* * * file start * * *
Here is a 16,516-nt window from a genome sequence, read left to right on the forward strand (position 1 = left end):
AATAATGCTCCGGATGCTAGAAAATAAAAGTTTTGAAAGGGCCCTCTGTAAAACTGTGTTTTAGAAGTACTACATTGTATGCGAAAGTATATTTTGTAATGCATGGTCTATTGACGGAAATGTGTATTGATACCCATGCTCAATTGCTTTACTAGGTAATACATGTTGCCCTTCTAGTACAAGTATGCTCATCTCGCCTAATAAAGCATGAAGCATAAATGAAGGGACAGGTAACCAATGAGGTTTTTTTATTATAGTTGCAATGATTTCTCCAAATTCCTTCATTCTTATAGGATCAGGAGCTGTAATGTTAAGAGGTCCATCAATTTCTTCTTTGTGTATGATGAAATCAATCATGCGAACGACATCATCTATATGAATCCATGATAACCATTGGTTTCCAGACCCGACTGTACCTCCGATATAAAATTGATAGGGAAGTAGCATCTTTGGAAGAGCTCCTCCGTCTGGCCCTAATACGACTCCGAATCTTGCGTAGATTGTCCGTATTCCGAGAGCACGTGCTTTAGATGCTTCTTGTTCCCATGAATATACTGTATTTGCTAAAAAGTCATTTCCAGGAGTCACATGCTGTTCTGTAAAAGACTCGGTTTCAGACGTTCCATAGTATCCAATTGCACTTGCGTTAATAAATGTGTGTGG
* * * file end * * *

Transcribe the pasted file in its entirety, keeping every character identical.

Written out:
Here is a 16,516-nt window from a genome sequence, read left to right on the forward strand (position 1 = left end):
AATAATGCTCCGGATGCTAGAAAATAAAAGTTTTGAAAGGGCCCTCTGTAAAACTGTGTTTTAGAAGTACTACATTGTATGCGAAAGTATATTTTGTAATGCATGGTCTATTGACGGAAATGTGTATTGATACCCATGCTCAATTGCTTTACTAGGTAATACATGTTGCCCTTCTAGTACAAGTATGCTCATCTCGCCTAATAAAGCATGAAGCATAAATGAAGGGACAGGTAACCAATGAGGTTTTTTTATTATAGTTGCAATGATTTCTCCAAATTCCTTCATTCTTATAGGATCAGGAGCTGTAATGTTAAGAGGTCCATCAATTTCTTCTTTGTGTATGATGAAATCAATCATGCGAACGACATCATCTATATGAATCCATGATAACCATTGGTTTCCAGACCCGACTGTACCTCCGATATAAAATTGATAGGGAAGTAGCATCTTTGGAAGAGCTCCTCCGTCTGGCCCTAATACGACTCCGAATCTTGCGTAGATTGTCCGTATTCCGAGAGCACGTGCTTTAGATGCTTCTTGTTCCCATGAATATACTGTATTTGCTAAAAAGTCATTTCCAGGAGTCACATGCTGTTCTGTAAAAGACTCGGTTTCAGACGTTCCATAGTATCCAATTGCACTTGCGTTAATAAATGTGTGTGG